I know the storyline from playing the rest of the games, and it takes place on SR388, the Metroid homeworld, where Samus is on another lone mission to exterminate the last Metroid. You start the game with morphball and 10 missles, as well as a Metroid counter set to 39. At the end, the last baby Metroid hatches in front of you, except sees Samus as its mother. She collects it, and the story leads into Super Metroid on SNES ("The last Metroid is in captivity. The galaxy is at peace...") when she returns to SR388. For more on the Metroid storyline, wikipedia/google it(Metroid Database is awesome too), but I will list the chonological order of games.
Metroid Zero Mission
Metroid Prime series
So if you liked the old Metroid on NES, this will be an awesome addition to your collection, though the first one is still better. However, if you dont want to consult a guide for a map to beat it (like I am) or wander aimlessly, you should pick up Zero Mission or Fusion that have maps and clearly defined objectives.
My first visit to planet SR388 was a unforgettable one. The whole story focused fully on the Metroid Species and introduced a huge cast of enemy and surprisingly good graphics for a handheld in 1991. The Spider Ball of Metroid Prime fame was originally introduced in this game and also made the concept of enemies dropping items. Though a map would help immensely the game is fun to play especially towards the end when Zetas and Omegas are the Metroids you need to beat. Also the ending says that there will be a sequel and drags you into it. Once again the control scheme is simple and easy to learn but the game is not for the impatient and is hard to navigate and health is hard to acquire often ending in death and needing to start from the last save point which are pretty scarce themselves. If you really like Metroid you'll really like this game. Newcomers should start with Super Metroid or Metroid Prime as a test run first.
I had played all the Metroid titles in the series before playing Metroid II, so I had some expectations. After reading about the game, and its premise, I wondered how it would play out. As I discovered, it was the most different and out of the ordinary Metroid game in the series.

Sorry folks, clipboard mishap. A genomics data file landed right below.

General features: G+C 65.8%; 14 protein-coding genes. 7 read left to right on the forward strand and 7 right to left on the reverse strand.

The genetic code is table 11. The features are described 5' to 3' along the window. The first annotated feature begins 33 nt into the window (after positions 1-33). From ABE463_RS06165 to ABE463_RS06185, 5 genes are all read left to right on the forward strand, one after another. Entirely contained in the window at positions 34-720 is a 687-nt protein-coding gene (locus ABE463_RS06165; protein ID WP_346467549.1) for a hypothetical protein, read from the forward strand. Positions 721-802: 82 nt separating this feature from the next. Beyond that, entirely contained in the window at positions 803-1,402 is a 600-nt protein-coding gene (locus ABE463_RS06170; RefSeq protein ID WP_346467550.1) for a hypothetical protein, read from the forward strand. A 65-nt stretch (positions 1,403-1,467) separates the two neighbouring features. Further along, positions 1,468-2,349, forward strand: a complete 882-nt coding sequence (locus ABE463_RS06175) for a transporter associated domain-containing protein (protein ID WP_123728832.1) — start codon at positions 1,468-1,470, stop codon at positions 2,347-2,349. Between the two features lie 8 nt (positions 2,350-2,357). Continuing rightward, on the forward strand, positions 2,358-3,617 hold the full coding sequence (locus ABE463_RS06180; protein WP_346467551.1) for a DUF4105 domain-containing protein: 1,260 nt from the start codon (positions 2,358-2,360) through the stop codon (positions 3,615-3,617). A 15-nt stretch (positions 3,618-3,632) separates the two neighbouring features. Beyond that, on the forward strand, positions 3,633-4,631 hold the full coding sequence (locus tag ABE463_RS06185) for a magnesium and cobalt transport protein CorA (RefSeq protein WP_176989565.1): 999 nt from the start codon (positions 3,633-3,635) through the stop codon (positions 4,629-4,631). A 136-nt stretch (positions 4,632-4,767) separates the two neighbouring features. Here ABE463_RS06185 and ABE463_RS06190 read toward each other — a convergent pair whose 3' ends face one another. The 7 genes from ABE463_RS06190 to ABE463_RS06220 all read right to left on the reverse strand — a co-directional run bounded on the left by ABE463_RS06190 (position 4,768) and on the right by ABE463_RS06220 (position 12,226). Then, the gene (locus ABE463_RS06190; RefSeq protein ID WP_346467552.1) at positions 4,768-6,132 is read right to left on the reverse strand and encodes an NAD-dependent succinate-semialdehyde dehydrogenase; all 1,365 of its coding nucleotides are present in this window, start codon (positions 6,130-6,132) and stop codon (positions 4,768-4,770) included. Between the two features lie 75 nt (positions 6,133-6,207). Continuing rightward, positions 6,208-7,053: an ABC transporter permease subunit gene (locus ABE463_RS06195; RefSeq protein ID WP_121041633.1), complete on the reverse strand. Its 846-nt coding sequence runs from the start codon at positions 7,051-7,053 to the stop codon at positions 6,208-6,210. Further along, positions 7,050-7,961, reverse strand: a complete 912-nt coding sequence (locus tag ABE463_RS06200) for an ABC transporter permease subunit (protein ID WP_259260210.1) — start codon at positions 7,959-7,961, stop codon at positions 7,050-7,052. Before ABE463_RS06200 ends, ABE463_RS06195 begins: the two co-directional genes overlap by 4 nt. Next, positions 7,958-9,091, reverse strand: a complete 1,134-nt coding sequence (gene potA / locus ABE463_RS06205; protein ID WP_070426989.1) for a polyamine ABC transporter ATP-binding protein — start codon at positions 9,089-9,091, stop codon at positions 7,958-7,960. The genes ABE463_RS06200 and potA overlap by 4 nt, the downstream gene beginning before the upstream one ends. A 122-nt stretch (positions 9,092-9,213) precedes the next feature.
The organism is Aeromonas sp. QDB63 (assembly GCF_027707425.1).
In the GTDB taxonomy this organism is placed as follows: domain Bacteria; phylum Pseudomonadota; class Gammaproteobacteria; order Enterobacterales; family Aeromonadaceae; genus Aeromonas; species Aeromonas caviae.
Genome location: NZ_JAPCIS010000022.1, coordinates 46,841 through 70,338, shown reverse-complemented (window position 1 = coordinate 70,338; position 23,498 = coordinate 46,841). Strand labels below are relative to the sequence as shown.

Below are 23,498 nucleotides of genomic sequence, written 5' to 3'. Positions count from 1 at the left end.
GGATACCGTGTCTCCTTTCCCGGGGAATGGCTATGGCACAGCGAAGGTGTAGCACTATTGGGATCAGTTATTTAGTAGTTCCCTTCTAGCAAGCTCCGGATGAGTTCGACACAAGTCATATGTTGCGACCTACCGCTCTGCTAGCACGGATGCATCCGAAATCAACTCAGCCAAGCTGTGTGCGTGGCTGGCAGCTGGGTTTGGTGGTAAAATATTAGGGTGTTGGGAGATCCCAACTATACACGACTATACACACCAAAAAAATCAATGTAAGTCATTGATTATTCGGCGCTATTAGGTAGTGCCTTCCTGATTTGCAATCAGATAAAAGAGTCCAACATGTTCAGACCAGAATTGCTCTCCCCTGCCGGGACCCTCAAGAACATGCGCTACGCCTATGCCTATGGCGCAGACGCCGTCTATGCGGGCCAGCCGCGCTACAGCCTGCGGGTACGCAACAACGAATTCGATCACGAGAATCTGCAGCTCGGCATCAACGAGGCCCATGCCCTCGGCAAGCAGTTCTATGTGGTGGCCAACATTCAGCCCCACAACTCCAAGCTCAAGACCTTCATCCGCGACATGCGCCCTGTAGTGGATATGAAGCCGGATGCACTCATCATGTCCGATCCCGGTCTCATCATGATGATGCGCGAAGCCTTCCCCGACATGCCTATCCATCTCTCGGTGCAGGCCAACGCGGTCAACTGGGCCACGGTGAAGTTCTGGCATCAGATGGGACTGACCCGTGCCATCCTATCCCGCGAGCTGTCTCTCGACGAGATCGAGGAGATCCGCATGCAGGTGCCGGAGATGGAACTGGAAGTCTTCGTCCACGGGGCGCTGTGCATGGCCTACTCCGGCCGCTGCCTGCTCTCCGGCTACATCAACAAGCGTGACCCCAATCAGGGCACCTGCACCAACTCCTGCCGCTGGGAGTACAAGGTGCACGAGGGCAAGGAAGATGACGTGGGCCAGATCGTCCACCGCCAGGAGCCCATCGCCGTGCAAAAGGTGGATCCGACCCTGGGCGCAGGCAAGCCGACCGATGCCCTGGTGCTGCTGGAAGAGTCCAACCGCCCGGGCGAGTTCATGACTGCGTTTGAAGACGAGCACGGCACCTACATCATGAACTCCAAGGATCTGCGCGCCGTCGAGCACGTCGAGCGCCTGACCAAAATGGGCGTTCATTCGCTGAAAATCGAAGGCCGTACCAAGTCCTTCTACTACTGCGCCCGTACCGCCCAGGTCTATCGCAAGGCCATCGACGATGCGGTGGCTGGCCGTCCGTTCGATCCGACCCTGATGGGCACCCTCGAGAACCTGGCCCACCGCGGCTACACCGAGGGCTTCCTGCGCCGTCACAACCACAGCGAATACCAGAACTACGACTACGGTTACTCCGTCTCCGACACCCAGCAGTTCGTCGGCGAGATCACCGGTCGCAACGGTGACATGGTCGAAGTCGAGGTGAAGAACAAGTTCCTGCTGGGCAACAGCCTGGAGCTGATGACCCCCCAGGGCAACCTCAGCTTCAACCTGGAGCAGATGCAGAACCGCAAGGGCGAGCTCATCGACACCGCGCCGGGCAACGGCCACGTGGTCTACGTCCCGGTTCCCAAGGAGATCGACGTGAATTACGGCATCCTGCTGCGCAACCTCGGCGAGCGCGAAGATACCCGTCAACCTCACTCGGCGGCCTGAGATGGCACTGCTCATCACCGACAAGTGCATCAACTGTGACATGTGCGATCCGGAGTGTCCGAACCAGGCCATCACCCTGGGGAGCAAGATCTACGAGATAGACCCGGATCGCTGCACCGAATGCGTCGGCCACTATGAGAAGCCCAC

You start on planet SR388, homeworld of the Metroids. The Galactic Federation has given Samus (the player) the task to essentially commit genocide of the Metroid species, deeming them "too dangerous to exist." Of course, the game itself never explains this, you'd have to look at an instruction manual for the story. The game consists of one objective: kill every Metroid on the planet. This task takes away from the exploration aspect of the other Metroid titles, somewhat. While you're hunting Metroids, it's really the only thing keeping the game going. To progress further into the caverns of SR388, you must find Metroids and wipe them out. This can be a bit difficult for the inexperienced player, especially considering that you're also looking for powerups along the way (some of which are far off from the Metroids' locations). While this may sound really confusing, it's not particularly that difficult once you actually get into the game. In fact, the game itself is challenging, and barely ever dull. Like most games, it can be frustrating, especially with the sometimes-wonky controls of the Space Jump and Spider Ball, but all-in-all, Metroid II is a decent game. Any fans of the series would be most likely to fall in love with it. New players, beware.
I'm a big nintendo fan...in particular zelda and metroid. I've made it my business to have every game in both series, and I have to say Metroid II: return of Samus is an amazing game. It's difficult enough that you can't finish in one sitting, but not difficult enough that you'd need a gameshark or cheat guide. And although it came out when the Super Gameboy did, believe it or not, it has some color features on the Gameboy Color. I'd definitely invest in a map of metroid II though. Easy to get lost. I'm sure someone on the web has it, because I found one.
The only complaint I have is that Nintendo never re-released this game. I mean, come on, if you follow the storeyline, it takes place AFTER the Metroid Prime series. I mean, come on. Metroid Prime has a re-release of the Original Metroid, not to mention the Classic NES Series...Aside from that, I only have three words left: Get This Game.